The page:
The 2023 strategy had a whole chapter on operationalisation. Has that been superseded? A question for Sarah Champion, perhaps, and the International Development Select Committee. She is certainly supportive of Andrew Mitchell’s ambitious project, and will want to see it succeed.
The UK’s commitments on climate change
Climate and nature finance
5.17. We will work with international partner organisations, including funds and multilateral development banks (MDBs), to reform the international climate and nature finance system.
5.18. We will help secure an ambitious new global climate finance goal in 2024 through playing a constructive role in international climate negotiation processes, balancing mitigation and adaptation funding.
5.19. We will champion launching a Centre for Access to Climate Finance, at COP28, and implementing country-led trials to test what works.
5.20. We will work with other countries to deliver the 10 Point Plan for Financing Biodiversity and co-lead the development of biodiversity credits, an innovative finance mechanism, to incentivise investment in biodiversity.
5.21. We will promote and support policy reform to scale innovation and repurpose inefficient fossil fuel and agricultural subsidies to deliver just climate and nature positive transitions.
5.22. We will support the growth of high-integrity carbon and nature markets to unlock a global estimated potential of $40 billion per year of private finance for low- and middle income countries by 2030, developing trusted integrity standards and capitalising on digital innovation.
5.23. We will champion global efforts to agree definitions, principles and reporting of ‘nature positive’ ODAOverseas Development Assistance with the OECD, MDBs and partner countries, and deliver on our commitment to ensure UK ODAOverseas Development Assistance is nature positive in line with these.
Supporting a just and clean global energy transition
5.24. We will support the governments and citizens of partner countries to benefit from their mineral resources.
5.25. We will support a comprehensive, long-term and co-ordinated UK capability building offer on energy access and transition for emerging and developing countries, enhancing their implementation of nationally determined contributions (NDCs).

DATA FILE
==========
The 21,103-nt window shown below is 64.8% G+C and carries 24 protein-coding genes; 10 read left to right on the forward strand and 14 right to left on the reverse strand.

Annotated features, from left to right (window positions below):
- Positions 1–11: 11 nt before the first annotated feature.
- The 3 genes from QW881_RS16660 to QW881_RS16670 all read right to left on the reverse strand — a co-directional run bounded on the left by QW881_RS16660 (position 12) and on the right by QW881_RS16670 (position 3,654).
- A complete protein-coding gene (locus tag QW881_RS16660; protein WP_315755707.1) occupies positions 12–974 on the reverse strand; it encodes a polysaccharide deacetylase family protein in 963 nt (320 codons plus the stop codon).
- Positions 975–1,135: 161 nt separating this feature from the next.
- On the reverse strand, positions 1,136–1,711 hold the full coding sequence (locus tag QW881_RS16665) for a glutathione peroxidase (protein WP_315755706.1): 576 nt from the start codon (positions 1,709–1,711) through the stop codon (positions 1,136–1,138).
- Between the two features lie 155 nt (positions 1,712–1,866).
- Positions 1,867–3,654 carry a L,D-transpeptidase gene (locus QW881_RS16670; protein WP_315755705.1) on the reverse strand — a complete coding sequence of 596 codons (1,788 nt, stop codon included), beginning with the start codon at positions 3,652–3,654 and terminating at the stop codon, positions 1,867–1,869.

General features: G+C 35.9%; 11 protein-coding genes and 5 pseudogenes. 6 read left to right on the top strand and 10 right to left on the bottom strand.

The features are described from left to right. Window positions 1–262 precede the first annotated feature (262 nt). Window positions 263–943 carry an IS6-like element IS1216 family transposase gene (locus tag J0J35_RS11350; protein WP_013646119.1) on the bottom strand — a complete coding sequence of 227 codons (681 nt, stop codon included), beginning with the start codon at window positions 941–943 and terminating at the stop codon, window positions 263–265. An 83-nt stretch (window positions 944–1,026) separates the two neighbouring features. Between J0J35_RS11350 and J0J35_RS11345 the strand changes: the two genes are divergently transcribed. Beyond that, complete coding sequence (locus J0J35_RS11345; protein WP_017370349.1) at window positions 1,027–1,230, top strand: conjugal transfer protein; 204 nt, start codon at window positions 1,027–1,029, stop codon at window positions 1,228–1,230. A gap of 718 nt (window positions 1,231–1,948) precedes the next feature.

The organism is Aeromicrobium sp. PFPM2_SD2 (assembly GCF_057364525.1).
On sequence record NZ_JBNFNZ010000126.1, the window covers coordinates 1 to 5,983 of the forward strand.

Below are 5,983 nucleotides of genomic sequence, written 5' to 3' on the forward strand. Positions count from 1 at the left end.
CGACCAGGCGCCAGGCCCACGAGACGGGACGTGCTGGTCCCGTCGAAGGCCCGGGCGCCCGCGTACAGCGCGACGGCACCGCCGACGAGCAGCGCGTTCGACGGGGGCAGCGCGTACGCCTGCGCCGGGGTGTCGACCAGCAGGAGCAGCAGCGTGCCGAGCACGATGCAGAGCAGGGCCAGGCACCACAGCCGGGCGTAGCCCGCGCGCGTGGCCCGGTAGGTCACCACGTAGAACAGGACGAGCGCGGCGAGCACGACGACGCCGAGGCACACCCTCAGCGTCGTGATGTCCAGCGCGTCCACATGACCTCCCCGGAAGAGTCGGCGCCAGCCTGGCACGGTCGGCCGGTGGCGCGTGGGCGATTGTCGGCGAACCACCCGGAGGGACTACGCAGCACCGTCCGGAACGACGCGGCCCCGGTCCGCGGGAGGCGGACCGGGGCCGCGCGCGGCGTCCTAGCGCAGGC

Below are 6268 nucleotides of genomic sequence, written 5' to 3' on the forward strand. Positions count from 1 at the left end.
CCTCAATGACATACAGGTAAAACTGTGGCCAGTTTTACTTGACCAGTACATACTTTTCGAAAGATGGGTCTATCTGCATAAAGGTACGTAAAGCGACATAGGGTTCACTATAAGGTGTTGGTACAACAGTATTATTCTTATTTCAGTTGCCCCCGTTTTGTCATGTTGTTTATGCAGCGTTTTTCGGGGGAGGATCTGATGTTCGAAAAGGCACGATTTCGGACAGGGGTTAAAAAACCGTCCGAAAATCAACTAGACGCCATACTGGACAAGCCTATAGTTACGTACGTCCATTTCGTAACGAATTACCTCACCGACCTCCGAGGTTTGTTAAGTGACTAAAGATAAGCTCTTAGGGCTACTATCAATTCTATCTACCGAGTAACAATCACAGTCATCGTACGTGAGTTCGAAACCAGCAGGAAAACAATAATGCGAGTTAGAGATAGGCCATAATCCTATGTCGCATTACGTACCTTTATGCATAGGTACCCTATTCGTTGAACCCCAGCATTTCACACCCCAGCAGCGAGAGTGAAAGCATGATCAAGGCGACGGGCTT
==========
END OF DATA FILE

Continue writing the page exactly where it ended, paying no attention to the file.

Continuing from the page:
5.26. We will accelerate and scale up transition to clean and affordable technology in sectors such as energy and mobility, working through the UK’s Ayrton Fund, the COP26 Breakthrough Agenda,76 Powering Past Coal Alliance, Energy Transition Council78 and the Green Grids Initiative – One Sun One World One Grid.
5.27. We will work with partners to increase global funding for decarbonisation by deploying initiatives such as the international Climate Investment Funds, Mitigation Action Facility and the global NDCNational Development Council Partnership.
5.28. We will offer support to countries interested in introducing or scaling up carbon pricing mechanisms.
Supporting just and sustainable transitions in forests, food, water and land and ocean use
5.29. We will protect forests, land and natural resources by working to counter illegal practices, supporting action to strengthen governance and to help communities to secure rights to the land and resources they depend on for their livelihoods.
5.30. We will reform global markets and supply chains for forest and agricultural commodities, reducing deforestation.
5.31. We will help farmers to secure their livelihoods through sustainable and resilient agriculture and food systems.
5.32. We will mobilise political support and investment to protect and restore forests, land and forest tenure security, produce food sustainably, and tackle water insecurity.
5.33. We will support governments, businesses, investors and consumers to better integrate impacts of their actions on nature, and the services it provides, in their decision-making, including through improved information.
5.34. We will protect the marine environment by addressing marine biodiversity, pollution, climate change, and sustainable seafood, including using the UK’s Blue Planet Fund.
5.35. We will reduce pollution by supporting low- and middle-income countries to implement sustainable alternative practices and by promoting global solutions through international frameworks and treaties.
Reducing risk and vulnerability and building resilience to climate impacts
5.36. We will maintain a balance between adaptation and mitigation, with at least £1.5 billion of International Climate Finance (ICF) spend on adaptation in 2025.
5.37. We will advance action on climate adaptation by building capacity, planning and finance at national and international levels, transforming priority sectors and systems, and working with effective nature-based solutions.
5.38. We will improve the climate resilience and prosperity of vulnerable coastal communities and SIDS.
5.39. We will improve the generation and use of innovative weather and climate information. We will work with the UK Met Office and partners so that people and governments can better understand, plan for and reduce the risks and impacts of climate change and of weather extremes, including from flooding, drought and zoonotic diseases.
5.40. We will establish a new co-ordinated UK R&D initiative for international nature and invest in water and ecosystems research to test and scale innovations that build resilience to climate change.